Diane Duane, Stealing the Elf-King's Roses (Warner Books Inc., 2002)
Diane Duane is a prolific author in several media and genres, but I am mainly familiar with her science fiction in the Star Trek universe. For her other science fiction fans, Stealing the Elf-King's Roses certainly has scientific aspects, so long as you accept that science could work differently in alternate universes. However, if you prefer fantasy, there's plenty of that. You just need to look at everything as magic. For instance, there is plenty of fairy gold around, but it's a superconductor.
For the first few pages I thought I might have wandered into Randall Garrett's Angevin Empire and expected to find Lord Darcy and Sean O Lochlainn hanging around somewhere, but I was wrong. Duane's world isn't just an alternate history of our universe, it's a tale of intertwining universes (just how many is one of the secrets revealed in the climax). Part of the fun is trying to figure out where ours fits into the mix.
The author has a refreshing outlook on spirituality. In a time when many people either dismiss any spiritual dimension of existence or hide it under stereotypical mumbo-jumbo, Duane introduces it as a natural part of the universe. Of course there are several denominations in the religious life of Alfheim. Of course the Messiah came to Tierra (though I don't dare tell you the Saviour's given name in that universe). Of course Justice is a living, conscious entity who commands service and loyalty. Of course each universe has such a thing as an "ethical constant," and it isn't set at the same point in all of them.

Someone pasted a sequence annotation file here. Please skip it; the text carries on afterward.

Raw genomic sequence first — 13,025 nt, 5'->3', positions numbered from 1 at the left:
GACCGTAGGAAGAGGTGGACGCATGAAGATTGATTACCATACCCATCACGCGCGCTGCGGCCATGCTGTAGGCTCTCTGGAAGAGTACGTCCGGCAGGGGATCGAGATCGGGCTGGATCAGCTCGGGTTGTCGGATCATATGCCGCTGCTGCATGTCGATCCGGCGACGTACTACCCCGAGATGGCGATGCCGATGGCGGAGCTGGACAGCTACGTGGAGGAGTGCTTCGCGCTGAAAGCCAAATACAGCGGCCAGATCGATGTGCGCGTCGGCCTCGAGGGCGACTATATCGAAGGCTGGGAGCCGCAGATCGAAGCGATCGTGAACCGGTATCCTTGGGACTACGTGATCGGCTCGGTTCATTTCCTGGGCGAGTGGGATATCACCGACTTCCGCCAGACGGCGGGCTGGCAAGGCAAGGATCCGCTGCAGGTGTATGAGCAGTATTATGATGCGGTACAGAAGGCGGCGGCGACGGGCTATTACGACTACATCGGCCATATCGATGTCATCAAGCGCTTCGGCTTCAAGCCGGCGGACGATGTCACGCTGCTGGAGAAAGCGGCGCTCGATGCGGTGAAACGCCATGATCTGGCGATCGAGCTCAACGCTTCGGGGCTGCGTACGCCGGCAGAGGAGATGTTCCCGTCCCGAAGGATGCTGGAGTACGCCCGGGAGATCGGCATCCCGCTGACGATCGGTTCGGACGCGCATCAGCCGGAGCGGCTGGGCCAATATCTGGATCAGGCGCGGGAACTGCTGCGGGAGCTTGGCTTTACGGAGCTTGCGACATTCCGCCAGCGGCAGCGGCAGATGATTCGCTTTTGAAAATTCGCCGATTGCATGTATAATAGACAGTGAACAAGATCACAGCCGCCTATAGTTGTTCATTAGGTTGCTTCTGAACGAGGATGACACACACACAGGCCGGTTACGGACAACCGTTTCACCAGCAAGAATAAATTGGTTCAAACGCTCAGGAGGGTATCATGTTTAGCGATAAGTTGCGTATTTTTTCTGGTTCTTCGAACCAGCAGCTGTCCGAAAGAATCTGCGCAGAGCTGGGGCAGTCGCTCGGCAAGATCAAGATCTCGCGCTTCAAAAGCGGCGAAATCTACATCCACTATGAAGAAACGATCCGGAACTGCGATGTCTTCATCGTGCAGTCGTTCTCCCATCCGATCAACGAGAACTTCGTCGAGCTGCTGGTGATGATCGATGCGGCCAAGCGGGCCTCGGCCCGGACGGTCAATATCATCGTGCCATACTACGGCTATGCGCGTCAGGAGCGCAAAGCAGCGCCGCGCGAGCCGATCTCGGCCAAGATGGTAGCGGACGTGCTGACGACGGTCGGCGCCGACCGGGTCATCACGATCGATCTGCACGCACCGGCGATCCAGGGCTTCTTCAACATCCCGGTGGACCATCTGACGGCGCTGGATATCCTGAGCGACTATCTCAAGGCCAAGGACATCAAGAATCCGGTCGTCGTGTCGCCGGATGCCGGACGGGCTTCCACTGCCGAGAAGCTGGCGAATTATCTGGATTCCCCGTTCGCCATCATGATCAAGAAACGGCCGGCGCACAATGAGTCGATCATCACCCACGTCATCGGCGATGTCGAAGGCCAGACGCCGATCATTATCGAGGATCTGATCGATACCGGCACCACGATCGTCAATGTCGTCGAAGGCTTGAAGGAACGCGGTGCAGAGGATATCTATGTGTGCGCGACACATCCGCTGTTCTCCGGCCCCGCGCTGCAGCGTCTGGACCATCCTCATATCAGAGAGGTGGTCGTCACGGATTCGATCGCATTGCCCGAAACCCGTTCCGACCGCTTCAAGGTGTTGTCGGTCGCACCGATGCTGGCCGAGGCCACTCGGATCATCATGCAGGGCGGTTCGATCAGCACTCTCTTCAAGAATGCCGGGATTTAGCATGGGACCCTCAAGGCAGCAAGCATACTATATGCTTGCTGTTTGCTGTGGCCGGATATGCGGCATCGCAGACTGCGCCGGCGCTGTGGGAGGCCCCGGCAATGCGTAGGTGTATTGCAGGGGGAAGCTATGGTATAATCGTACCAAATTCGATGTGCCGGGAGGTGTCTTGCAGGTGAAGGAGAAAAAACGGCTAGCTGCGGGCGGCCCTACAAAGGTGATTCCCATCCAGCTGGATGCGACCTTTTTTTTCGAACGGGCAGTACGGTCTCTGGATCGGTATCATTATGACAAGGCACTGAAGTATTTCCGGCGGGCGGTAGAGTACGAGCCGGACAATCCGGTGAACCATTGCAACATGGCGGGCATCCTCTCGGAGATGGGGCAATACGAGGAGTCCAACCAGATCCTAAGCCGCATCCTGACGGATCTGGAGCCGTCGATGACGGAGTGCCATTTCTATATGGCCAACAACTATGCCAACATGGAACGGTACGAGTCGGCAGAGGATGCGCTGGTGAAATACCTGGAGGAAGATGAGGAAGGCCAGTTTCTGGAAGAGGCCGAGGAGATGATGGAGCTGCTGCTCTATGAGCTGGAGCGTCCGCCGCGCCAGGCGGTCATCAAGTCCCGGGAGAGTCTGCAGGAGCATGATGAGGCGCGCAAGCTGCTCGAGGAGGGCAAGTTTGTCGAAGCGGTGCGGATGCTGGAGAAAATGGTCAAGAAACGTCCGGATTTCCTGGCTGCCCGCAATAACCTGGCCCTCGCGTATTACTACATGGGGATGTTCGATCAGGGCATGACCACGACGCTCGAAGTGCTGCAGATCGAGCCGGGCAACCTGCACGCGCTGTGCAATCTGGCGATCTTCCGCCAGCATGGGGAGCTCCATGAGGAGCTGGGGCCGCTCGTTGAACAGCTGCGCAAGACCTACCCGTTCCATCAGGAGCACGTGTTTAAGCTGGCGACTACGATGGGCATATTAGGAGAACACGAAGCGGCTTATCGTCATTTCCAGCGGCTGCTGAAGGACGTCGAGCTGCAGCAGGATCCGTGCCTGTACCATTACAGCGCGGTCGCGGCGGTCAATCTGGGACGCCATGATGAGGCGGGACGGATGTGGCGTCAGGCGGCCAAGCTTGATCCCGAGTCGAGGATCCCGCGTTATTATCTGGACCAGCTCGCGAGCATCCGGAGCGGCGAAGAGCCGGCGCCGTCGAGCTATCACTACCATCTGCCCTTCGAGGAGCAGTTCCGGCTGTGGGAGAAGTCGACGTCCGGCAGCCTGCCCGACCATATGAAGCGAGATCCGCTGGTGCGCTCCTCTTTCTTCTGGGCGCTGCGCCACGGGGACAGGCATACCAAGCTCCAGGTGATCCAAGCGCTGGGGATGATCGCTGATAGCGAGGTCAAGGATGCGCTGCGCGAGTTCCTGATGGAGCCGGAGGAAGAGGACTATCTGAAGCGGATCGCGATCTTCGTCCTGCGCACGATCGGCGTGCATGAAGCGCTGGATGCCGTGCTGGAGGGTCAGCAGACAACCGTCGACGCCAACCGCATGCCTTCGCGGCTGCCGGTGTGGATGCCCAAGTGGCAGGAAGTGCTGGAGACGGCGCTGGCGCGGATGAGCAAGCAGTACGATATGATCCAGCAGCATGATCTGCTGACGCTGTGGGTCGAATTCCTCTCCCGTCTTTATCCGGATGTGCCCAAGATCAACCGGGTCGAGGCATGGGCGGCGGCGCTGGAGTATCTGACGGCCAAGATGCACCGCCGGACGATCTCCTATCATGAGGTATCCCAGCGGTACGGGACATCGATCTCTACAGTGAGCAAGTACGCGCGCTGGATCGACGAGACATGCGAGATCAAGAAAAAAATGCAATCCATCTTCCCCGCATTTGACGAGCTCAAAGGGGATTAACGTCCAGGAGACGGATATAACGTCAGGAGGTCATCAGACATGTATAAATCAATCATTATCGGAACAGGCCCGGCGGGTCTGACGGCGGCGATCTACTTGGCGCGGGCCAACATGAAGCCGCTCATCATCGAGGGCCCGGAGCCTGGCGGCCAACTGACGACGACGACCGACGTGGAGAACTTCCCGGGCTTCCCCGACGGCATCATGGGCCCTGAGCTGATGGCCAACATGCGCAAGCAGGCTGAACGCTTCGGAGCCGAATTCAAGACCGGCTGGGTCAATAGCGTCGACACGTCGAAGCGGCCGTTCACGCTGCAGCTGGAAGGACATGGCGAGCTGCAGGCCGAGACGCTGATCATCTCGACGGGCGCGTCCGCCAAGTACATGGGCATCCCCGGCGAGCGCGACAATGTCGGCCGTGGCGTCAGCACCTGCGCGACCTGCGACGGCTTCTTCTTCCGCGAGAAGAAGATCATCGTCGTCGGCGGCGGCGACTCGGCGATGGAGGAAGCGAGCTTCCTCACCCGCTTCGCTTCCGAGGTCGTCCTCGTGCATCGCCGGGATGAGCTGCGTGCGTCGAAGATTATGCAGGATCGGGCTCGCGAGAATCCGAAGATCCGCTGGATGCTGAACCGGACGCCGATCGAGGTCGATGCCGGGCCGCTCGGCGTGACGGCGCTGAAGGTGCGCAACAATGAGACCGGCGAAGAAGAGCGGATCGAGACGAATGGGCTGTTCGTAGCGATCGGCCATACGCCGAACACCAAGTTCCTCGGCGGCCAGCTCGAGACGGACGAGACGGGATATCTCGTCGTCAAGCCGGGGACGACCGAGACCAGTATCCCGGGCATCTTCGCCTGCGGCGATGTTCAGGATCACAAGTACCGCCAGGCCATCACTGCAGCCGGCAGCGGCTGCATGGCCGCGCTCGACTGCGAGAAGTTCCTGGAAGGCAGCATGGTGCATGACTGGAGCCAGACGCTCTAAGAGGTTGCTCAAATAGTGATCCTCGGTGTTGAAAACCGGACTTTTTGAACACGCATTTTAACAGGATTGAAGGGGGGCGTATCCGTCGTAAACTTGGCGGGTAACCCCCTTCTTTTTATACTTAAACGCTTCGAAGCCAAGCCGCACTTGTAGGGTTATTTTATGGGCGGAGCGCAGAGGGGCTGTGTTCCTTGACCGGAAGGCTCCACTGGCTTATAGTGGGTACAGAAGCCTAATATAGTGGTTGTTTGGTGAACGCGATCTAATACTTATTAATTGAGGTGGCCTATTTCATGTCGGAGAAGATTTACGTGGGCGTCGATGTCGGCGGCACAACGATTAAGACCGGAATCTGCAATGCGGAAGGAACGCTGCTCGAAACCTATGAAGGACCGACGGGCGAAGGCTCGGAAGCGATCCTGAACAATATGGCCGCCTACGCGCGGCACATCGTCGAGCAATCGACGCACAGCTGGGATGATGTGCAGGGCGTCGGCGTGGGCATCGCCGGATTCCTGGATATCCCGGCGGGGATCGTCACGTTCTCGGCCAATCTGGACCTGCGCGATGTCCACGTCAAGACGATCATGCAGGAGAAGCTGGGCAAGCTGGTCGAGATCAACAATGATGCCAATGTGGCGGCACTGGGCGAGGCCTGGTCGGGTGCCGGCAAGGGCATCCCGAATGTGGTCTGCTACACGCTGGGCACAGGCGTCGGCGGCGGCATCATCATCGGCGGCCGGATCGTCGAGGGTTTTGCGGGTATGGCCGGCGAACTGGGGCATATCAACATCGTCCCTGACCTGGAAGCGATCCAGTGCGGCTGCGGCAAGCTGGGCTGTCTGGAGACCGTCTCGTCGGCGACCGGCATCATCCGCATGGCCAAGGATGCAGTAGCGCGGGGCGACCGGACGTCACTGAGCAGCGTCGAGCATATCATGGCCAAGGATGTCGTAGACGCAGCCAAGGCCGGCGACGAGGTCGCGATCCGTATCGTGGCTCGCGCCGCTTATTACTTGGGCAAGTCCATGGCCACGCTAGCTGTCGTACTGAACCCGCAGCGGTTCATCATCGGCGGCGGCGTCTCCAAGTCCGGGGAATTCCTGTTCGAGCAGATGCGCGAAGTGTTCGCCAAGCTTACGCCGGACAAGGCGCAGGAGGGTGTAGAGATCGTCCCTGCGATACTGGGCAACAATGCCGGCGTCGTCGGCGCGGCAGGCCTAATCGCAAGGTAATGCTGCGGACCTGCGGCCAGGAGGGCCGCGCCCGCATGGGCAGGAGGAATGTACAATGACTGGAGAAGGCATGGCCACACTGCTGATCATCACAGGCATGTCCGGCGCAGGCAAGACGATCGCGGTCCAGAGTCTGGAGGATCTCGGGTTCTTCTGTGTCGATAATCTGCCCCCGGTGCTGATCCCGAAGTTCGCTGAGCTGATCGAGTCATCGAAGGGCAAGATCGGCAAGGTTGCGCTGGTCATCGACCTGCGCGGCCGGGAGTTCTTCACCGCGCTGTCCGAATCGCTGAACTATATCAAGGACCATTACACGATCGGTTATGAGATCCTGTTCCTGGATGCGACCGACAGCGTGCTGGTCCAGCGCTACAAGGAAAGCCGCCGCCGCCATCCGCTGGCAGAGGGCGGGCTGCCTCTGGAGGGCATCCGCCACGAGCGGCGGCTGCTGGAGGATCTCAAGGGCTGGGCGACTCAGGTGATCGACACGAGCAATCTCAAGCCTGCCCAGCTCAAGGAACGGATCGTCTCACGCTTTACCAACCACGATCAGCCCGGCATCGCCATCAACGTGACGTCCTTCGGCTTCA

There are hints of this slightly unorthodox look at spirituality in her earlier works. For instance, in The Wounded Sky Kirk, Spock et al., meet the Trinity of a nascent universe. In Spock's World, Duane postulates that Vulcans have a constant conscious connection to the Divinity, and therefore no need of organized religion.
The characters are engaging. Lee Enfield is deeply devoted to the Justice she serves. She's as conflicted over her private life as the next person, she's a good shot and she's smart. Her partner Gelert Reh'Mechren would be the stereotypical wisecracking PI if he wasn't also a devoted husband and father, as well as a Ph.D. Both are forensic lanthanomancers they See and Scent things that others do not. Among other things, this allows them to sense and recreate impressions of the past very useful skills in forensics. As for the Elf-King of the title, well, he's many things, not all of them understandable.
Will you like Stealing the Elf-King's Roses? That depends. If you like intrigue, a mixture of science and fantasy, interesting characters and worlds that make you want to live in them (I really like the idea of a universe with a higher ethical constant than ours!), yes. If you can't stand strong females, nurturing males and an absence of explicit sex, you'd be better off with something else.
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